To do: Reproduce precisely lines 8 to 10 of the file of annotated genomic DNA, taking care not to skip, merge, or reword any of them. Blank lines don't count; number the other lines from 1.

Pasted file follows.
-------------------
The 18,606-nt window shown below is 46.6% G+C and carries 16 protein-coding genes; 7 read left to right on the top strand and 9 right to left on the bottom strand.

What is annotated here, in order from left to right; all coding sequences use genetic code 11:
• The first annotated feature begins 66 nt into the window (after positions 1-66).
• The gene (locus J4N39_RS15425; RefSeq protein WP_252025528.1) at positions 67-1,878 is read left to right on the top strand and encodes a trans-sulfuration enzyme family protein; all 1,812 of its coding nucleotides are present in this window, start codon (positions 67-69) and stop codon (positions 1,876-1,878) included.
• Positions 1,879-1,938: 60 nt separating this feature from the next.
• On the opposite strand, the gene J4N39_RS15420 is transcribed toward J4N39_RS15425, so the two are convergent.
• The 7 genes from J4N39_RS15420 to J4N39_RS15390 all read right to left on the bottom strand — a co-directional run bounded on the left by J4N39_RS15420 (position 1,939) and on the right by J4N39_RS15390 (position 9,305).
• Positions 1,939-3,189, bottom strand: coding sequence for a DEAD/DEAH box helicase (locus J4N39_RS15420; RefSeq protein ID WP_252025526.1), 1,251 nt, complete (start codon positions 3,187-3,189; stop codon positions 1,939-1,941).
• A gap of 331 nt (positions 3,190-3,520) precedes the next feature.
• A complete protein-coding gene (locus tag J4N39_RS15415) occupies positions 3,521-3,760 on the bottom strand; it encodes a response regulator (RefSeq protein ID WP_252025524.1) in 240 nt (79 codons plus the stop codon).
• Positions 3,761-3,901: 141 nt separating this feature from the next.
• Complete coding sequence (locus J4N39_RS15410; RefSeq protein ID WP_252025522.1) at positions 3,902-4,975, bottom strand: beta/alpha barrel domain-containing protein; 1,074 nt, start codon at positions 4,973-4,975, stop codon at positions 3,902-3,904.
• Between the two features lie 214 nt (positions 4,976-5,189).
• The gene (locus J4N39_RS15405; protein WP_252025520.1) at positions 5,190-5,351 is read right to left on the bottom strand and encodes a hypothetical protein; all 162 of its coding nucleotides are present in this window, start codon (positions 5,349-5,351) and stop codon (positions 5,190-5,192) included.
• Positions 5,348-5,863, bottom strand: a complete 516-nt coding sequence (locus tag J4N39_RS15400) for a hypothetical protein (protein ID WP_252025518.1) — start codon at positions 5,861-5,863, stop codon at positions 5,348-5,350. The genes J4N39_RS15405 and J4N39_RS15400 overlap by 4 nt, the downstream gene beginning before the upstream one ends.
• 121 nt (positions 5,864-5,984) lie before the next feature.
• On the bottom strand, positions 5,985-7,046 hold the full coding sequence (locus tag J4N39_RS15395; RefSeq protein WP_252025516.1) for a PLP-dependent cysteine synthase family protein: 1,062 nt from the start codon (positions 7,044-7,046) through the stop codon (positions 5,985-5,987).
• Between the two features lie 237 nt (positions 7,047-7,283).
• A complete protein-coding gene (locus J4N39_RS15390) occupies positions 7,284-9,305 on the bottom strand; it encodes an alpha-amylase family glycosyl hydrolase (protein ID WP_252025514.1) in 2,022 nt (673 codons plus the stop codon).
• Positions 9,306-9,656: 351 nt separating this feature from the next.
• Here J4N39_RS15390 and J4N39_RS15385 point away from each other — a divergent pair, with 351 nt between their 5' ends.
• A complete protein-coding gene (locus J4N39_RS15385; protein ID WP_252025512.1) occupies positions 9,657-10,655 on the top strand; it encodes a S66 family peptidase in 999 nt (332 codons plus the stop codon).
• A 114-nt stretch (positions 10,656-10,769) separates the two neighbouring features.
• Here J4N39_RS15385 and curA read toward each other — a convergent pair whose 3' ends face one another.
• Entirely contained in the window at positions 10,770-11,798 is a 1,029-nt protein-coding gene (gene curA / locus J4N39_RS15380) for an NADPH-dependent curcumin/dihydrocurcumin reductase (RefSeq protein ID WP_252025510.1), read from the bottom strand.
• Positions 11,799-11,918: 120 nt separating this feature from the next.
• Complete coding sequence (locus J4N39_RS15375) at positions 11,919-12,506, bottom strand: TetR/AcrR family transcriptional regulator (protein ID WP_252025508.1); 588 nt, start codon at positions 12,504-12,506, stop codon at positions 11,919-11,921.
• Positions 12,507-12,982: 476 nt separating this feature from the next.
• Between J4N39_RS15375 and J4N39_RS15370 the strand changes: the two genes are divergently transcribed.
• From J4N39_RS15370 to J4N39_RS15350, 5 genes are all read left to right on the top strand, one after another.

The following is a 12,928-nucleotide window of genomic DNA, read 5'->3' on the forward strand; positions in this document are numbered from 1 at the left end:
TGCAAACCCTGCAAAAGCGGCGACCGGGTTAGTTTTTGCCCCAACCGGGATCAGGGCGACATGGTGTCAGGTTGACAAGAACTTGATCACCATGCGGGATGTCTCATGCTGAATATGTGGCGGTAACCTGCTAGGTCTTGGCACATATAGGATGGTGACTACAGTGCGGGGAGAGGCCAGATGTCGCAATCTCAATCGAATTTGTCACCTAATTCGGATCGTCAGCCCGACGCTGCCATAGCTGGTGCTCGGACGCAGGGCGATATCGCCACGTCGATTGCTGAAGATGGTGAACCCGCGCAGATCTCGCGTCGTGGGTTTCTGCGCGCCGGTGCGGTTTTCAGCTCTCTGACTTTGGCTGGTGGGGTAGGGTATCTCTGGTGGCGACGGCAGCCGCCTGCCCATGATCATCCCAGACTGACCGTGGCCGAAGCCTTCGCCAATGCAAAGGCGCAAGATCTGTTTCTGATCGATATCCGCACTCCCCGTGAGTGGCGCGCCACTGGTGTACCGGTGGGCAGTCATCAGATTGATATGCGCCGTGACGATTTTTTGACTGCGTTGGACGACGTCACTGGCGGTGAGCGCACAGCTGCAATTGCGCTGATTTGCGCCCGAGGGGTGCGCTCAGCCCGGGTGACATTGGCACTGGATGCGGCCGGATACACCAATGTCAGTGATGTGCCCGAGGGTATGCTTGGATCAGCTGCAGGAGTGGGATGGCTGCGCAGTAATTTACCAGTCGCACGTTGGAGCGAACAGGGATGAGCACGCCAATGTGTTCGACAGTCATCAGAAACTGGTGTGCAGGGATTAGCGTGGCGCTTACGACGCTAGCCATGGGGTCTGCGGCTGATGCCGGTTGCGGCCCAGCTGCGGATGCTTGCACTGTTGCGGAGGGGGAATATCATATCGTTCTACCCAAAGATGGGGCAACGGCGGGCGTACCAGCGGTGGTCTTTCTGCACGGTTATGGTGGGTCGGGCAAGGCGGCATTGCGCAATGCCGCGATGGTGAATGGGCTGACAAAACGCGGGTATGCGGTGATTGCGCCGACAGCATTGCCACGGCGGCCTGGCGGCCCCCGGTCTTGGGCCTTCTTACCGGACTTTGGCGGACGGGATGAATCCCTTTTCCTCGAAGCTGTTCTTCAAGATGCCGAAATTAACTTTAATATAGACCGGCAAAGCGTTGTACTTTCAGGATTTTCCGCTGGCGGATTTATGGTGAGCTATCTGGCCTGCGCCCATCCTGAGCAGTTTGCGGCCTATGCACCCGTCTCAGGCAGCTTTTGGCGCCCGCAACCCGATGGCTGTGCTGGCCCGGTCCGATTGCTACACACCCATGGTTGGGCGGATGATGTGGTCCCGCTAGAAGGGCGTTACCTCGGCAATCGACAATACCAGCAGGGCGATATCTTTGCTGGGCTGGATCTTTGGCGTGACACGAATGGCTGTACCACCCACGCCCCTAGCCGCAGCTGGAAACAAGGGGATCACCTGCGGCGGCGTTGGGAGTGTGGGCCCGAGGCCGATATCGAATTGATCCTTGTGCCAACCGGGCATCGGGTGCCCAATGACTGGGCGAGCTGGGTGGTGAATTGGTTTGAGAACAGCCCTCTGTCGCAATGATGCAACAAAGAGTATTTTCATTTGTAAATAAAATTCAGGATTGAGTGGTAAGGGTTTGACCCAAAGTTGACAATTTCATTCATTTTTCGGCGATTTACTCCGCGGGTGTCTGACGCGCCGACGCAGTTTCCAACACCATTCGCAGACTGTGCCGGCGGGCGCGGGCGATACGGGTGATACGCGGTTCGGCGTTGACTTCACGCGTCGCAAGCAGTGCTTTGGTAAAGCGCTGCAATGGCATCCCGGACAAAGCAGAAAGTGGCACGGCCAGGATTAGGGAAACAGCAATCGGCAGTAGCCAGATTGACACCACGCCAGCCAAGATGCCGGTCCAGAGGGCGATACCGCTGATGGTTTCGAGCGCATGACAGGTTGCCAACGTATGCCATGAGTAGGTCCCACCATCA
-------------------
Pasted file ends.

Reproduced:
• Positions 1,939-3,189, bottom strand: coding sequence for a DEAD/DEAH box helicase (locus J4N39_RS15420; RefSeq protein ID WP_252025526.1), 1,251 nt, complete (start codon positions 3,187-3,189; stop codon positions 1,939-1,941).
• A gap of 331 nt (positions 3,190-3,520) precedes the next feature.
• A complete protein-coding gene (locus tag J4N39_RS15415) occupies positions 3,521-3,760 on the bottom strand; it encodes a response regulator (RefSeq protein ID WP_252025524.1) in 240 nt (79 codons plus the stop codon).